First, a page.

In the second initiative that I propose, the government would become a strategic partner with state and local governments in expanding current Pay for Success/SIB projects into areas where state and local activity has the potential to achieve important federal policy objectives or produce significant federal budget savings. The highest priority would be to create an initiative around early childhood interventions including home visiting, early learning, and preschool, or initiatives spanning birth to second grade. Evidence of success in early childhood programs is strong, but state and local governments are having trouble establishing Pay for Success projects in this area because much of the financial benefit of these interventions accrues to the federal government in the form of lower Medicaid and transfer program spending and higher federal tax revenue. Federal involvement could enable the economics of these projects to work.

As another example, if a state government can set up a Pay for Success project that helps disabled individuals return to work rather than apply for federal disability insurance benefits, the federal government should offer to reimburse the state government for any success payments it makes in the project.

The federal government should also consider a broader role as a strategic partner with state and local governments in establishing SIB projects. The rationale for a broader federal role is that if one state or local government discovers a solution to a social problem, it will have tremendous value to the nation as it gets scaled nationwide. As mentioned above, a process through which the federal government subsidizes learning at the state level can help overcome the underinvestment in learning that is likely to occur when individual jurisdictions cannot capture the full value of their discoveries. The federal subsidy could come in the form of an extra prize-like payment to investors in successful SIB projects. Alternatively, the federal government could “backstop” a portion of the losses in unsuccessful projects.

To support this effort, Congress should give the DOE and HHS the authority to repurpose a total of up to $125 million of existing funds to support five state or local Pay for Success initiatives. The funds would be used to match, on a dollar-for-dollar basis, state or local success-based payments. A typical-sized project would provide $10 million of services per year for four years and serve approximately 1,000 families per year. With a state/local commitment of $25 million and a federal commitment of $25 million, success-based payments of up to $50 million would be possible. Funds repurposed in this way would remain available until expended, rather than expiring at the end of the fiscal year.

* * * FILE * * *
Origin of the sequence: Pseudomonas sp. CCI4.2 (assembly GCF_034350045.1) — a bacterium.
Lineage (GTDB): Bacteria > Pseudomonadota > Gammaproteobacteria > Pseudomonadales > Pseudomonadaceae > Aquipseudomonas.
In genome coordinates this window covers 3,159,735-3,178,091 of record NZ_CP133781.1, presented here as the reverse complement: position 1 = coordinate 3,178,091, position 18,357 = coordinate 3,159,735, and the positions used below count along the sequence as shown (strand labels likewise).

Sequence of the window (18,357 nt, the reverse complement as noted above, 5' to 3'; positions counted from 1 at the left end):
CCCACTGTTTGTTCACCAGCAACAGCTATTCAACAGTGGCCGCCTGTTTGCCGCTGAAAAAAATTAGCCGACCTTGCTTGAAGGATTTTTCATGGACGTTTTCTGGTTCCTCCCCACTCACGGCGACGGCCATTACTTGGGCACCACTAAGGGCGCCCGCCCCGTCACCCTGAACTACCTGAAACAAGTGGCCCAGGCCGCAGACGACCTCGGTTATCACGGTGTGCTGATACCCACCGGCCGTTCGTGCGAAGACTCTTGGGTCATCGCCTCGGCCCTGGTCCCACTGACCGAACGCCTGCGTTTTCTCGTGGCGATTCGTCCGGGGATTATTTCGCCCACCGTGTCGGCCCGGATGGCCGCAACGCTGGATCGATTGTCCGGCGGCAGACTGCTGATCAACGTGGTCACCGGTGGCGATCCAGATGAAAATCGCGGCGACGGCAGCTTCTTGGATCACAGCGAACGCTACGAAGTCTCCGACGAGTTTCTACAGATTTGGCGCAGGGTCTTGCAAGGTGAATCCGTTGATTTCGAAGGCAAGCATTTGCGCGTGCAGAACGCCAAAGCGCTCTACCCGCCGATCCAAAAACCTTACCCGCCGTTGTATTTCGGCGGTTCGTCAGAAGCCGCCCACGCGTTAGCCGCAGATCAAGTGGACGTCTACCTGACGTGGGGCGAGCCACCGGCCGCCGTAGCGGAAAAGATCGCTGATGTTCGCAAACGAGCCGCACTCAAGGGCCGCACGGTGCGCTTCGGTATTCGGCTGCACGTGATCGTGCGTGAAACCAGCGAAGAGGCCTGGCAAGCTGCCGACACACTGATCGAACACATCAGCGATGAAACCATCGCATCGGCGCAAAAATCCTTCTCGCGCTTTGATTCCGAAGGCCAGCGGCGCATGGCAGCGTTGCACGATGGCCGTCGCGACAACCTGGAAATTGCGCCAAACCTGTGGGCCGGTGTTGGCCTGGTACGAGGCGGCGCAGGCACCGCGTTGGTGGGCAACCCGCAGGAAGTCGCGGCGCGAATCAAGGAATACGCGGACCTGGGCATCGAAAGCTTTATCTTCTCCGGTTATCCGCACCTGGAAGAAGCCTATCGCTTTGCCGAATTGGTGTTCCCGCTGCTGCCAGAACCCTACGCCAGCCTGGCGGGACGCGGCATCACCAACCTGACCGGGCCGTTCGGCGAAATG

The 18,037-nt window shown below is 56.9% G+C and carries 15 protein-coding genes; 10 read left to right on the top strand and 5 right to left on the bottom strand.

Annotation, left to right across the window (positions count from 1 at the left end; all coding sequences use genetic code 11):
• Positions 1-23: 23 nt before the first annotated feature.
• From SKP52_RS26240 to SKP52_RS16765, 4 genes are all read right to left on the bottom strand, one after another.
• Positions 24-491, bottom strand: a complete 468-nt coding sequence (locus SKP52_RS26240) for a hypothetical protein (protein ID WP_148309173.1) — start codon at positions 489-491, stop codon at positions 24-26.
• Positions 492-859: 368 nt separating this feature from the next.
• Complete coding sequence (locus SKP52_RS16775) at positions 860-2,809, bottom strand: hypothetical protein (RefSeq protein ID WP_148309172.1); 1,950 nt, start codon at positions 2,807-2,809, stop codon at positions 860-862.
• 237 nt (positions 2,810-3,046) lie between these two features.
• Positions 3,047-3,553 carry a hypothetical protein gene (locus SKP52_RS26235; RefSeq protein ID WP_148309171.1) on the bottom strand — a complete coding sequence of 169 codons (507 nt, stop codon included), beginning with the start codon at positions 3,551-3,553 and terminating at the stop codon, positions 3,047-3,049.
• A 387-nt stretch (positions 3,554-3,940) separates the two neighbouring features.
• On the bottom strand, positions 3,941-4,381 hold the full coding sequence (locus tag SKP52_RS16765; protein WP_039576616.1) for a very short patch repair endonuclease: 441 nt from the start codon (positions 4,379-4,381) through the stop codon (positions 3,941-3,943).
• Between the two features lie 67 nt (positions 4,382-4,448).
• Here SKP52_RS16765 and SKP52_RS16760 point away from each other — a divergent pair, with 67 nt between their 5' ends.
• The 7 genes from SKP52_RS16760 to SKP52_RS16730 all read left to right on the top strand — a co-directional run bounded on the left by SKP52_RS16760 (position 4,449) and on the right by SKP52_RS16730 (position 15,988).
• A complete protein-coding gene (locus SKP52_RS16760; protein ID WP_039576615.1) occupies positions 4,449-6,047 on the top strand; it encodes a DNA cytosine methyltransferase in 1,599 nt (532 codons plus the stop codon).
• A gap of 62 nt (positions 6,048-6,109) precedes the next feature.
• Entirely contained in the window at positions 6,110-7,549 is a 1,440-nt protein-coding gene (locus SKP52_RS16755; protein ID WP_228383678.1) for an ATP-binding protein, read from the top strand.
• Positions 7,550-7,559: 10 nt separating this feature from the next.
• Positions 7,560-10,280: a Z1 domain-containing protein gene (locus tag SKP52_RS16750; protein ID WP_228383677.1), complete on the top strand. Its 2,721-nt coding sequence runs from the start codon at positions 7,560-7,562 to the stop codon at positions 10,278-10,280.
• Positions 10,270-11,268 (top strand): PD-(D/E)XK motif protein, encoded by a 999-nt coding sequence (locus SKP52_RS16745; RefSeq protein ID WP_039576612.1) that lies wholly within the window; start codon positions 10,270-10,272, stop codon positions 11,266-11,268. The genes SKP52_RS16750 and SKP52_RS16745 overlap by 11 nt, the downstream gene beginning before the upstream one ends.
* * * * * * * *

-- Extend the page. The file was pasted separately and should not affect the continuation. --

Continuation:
During the past decade, governments have shown tremendous creativity in coming up with new approaches to foster experimentation and learning and to allocate spending to social programs with the best evidence bases. The results of the programs funded through the new mechanisms will greatly add to the knowledge base regarding which policies and programs work in addressing serious social problems and which do not. If the new evidence-based practices continue to spread, the amount of learning will accelerate and the country will reap fiscal and economic benefits.

But without a strategic effort to develop approaches that target entire populations of at-risk individuals in specific communities, it is unlikely that the nation will move the dial on its most pressing social problems. What is needed is a decade in which we make enough serious attempts at developing scalable solutions that, even if the majority of them fail, we still emerge with a set of proven solutions that work.


Jeffrey B. Liebman () is the Malcolm Wiener Professor of Public Policy at Harvard University’s John F. Kennedy School of Government. This article is adapted from Building on Recent Advances in Evidence- Based Policymaking, a white paper he prepared for the Brookings Institution’s Hamilton Project.